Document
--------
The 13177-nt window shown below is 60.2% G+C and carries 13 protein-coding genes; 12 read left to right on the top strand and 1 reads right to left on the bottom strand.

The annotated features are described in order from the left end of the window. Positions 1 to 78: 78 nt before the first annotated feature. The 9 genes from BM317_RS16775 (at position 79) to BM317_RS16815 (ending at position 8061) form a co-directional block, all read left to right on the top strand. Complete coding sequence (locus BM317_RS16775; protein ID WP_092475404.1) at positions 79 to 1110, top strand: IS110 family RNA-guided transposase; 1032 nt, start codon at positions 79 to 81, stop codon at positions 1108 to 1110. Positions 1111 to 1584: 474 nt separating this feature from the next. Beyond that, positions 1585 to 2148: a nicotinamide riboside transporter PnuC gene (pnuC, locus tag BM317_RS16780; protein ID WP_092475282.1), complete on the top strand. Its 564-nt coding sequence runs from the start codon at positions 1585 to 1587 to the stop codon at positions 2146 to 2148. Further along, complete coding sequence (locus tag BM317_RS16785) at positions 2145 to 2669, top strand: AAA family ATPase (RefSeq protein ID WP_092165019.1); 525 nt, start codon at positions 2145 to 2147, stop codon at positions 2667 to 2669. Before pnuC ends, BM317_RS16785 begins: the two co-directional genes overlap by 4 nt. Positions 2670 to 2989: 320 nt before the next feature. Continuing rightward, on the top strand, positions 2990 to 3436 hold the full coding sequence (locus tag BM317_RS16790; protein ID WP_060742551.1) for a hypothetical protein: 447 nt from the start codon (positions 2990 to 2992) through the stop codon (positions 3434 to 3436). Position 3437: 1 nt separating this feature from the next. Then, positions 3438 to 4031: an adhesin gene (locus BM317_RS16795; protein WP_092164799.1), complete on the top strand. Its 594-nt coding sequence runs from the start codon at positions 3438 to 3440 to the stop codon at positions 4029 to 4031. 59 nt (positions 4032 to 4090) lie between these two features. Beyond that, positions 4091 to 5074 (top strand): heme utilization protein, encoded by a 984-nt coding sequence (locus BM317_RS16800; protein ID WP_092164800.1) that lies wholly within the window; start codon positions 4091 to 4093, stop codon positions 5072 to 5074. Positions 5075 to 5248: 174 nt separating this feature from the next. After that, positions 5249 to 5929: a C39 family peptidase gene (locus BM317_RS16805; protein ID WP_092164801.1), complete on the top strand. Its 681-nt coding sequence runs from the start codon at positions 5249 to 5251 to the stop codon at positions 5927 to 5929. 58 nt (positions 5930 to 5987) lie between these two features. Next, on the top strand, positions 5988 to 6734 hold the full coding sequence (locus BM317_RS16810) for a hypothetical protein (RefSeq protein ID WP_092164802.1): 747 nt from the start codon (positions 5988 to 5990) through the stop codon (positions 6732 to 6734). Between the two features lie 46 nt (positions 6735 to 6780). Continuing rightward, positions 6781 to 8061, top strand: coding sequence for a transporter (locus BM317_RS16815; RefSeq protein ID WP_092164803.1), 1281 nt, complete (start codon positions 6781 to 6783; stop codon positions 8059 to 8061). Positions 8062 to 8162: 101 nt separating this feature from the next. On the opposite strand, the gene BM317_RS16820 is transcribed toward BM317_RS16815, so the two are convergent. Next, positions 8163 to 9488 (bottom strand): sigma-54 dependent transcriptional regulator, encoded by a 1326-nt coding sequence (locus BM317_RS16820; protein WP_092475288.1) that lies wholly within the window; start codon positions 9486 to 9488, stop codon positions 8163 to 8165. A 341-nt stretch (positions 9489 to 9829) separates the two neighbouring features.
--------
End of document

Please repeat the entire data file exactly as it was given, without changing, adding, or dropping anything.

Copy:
The 13177-nt window shown below is 60.2% G+C and carries 13 protein-coding genes; 12 read left to right on the top strand and 1 reads right to left on the bottom strand.

The annotated features are described in order from the left end of the window. Positions 1 to 78: 78 nt before the first annotated feature. The 9 genes from BM317_RS16775 (at position 79) to BM317_RS16815 (ending at position 8061) form a co-directional block, all read left to right on the top strand. Complete coding sequence (locus BM317_RS16775; protein ID WP_092475404.1) at positions 79 to 1110, top strand: IS110 family RNA-guided transposase; 1032 nt, start codon at positions 79 to 81, stop codon at positions 1108 to 1110. Positions 1111 to 1584: 474 nt separating this feature from the next. Beyond that, positions 1585 to 2148: a nicotinamide riboside transporter PnuC gene (pnuC, locus tag BM317_RS16780; protein ID WP_092475282.1), complete on the top strand. Its 564-nt coding sequence runs from the start codon at positions 1585 to 1587 to the stop codon at positions 2146 to 2148. Further along, complete coding sequence (locus tag BM317_RS16785) at positions 2145 to 2669, top strand: AAA family ATPase (RefSeq protein ID WP_092165019.1); 525 nt, start codon at positions 2145 to 2147, stop codon at positions 2667 to 2669. Before pnuC ends, BM317_RS16785 begins: the two co-directional genes overlap by 4 nt. Positions 2670 to 2989: 320 nt before the next feature. Continuing rightward, on the top strand, positions 2990 to 3436 hold the full coding sequence (locus tag BM317_RS16790; protein ID WP_060742551.1) for a hypothetical protein: 447 nt from the start codon (positions 2990 to 2992) through the stop codon (positions 3434 to 3436). Position 3437: 1 nt separating this feature from the next. Then, positions 3438 to 4031: an adhesin gene (locus BM317_RS16795; protein WP_092164799.1), complete on the top strand. Its 594-nt coding sequence runs from the start codon at positions 3438 to 3440 to the stop codon at positions 4029 to 4031. 59 nt (positions 4032 to 4090) lie between these two features. Beyond that, positions 4091 to 5074 (top strand): heme utilization protein, encoded by a 984-nt coding sequence (locus BM317_RS16800; protein ID WP_092164800.1) that lies wholly within the window; start codon positions 4091 to 4093, stop codon positions 5072 to 5074. Positions 5075 to 5248: 174 nt separating this feature from the next. After that, positions 5249 to 5929: a C39 family peptidase gene (locus BM317_RS16805; protein ID WP_092164801.1), complete on the top strand. Its 681-nt coding sequence runs from the start codon at positions 5249 to 5251 to the stop codon at positions 5927 to 5929. 58 nt (positions 5930 to 5987) lie between these two features. Next, on the top strand, positions 5988 to 6734 hold the full coding sequence (locus BM317_RS16810) for a hypothetical protein (RefSeq protein ID WP_092164802.1): 747 nt from the start codon (positions 5988 to 5990) through the stop codon (positions 6732 to 6734). Between the two features lie 46 nt (positions 6735 to 6780). Continuing rightward, positions 6781 to 8061, top strand: coding sequence for a transporter (locus BM317_RS16815; RefSeq protein ID WP_092164803.1), 1281 nt, complete (start codon positions 6781 to 6783; stop codon positions 8059 to 8061). Positions 8062 to 8162: 101 nt separating this feature from the next. On the opposite strand, the gene BM317_RS16820 is transcribed toward BM317_RS16815, so the two are convergent. Next, positions 8163 to 9488 (bottom strand): sigma-54 dependent transcriptional regulator, encoded by a 1326-nt coding sequence (locus BM317_RS16820; protein WP_092475288.1) that lies wholly within the window; start codon positions 9486 to 9488, stop codon positions 8163 to 8165. A 341-nt stretch (positions 9489 to 9829) separates the two neighbouring features.